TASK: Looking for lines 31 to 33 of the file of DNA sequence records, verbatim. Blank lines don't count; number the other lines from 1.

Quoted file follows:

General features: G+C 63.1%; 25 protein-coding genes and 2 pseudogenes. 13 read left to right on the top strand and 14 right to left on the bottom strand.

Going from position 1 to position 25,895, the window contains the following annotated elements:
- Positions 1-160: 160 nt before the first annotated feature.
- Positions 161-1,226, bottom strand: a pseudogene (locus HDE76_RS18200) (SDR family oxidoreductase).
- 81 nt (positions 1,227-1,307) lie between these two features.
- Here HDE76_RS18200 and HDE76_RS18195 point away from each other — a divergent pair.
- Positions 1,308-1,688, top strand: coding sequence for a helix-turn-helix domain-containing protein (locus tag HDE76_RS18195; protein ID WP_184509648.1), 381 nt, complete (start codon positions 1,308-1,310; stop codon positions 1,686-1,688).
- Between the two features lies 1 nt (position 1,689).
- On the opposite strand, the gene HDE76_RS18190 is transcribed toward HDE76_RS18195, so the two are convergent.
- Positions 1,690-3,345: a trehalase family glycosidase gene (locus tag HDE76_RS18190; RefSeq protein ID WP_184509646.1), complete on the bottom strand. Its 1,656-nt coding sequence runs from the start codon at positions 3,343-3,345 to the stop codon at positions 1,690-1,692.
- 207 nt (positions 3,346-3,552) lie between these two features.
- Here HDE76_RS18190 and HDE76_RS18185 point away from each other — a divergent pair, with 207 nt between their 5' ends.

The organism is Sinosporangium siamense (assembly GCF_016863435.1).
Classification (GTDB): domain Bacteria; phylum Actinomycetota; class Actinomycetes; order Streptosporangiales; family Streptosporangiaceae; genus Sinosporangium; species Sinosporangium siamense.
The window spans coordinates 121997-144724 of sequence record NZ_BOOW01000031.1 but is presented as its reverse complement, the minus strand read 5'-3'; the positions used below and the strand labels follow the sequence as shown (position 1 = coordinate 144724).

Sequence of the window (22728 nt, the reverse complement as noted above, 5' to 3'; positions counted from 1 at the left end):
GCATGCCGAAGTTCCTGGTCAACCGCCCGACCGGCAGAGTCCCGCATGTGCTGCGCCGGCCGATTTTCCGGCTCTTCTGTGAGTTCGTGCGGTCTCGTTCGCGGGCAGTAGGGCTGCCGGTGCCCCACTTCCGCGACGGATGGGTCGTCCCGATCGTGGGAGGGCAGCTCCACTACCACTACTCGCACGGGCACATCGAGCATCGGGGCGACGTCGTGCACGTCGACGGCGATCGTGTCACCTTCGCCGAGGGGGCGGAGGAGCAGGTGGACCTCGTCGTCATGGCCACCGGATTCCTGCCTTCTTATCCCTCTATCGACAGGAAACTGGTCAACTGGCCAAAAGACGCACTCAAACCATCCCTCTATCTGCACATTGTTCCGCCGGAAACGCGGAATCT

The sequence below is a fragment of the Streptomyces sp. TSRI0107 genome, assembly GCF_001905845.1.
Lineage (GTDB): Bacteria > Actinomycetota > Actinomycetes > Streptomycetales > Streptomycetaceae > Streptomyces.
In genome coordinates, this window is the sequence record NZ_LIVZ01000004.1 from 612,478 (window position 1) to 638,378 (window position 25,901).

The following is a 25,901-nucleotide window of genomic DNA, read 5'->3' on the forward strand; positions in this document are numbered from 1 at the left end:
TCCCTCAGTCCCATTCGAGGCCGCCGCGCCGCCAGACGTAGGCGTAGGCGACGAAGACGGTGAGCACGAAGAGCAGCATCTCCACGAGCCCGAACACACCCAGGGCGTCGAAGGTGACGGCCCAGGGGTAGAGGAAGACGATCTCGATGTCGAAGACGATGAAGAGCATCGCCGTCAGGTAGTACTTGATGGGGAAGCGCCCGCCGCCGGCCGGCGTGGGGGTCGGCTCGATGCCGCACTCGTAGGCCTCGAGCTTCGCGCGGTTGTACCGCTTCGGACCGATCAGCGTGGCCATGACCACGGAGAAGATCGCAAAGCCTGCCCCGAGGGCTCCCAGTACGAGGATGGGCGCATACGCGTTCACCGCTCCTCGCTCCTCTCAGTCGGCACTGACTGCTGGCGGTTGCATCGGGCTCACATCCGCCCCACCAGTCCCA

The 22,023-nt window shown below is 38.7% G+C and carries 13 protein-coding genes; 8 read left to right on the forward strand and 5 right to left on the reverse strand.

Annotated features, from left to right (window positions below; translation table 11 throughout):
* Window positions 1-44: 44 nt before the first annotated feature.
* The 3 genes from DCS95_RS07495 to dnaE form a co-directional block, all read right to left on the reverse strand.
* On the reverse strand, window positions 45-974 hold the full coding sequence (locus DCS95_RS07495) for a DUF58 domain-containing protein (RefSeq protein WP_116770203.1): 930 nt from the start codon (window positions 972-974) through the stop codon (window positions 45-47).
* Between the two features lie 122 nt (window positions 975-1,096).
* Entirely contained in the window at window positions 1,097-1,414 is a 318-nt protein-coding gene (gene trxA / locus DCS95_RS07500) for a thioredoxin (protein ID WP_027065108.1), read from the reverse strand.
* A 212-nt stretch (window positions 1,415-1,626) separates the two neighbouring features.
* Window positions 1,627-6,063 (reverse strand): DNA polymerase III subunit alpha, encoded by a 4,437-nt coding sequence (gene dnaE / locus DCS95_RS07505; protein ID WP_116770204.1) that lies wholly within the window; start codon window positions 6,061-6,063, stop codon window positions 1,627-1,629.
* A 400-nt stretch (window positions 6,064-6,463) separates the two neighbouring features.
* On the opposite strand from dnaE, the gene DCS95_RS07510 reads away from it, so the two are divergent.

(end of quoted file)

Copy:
* Window positions 1,627-6,063 (reverse strand): DNA polymerase III subunit alpha, encoded by a 4,437-nt coding sequence (gene dnaE / locus DCS95_RS07505; protein ID WP_116770204.1) that lies wholly within the window; start codon window positions 6,061-6,063, stop codon window positions 1,627-1,629.
* A 400-nt stretch (window positions 6,064-6,463) separates the two neighbouring features.
* On the opposite strand from dnaE, the gene DCS95_RS07510 reads away from it, so the two are divergent.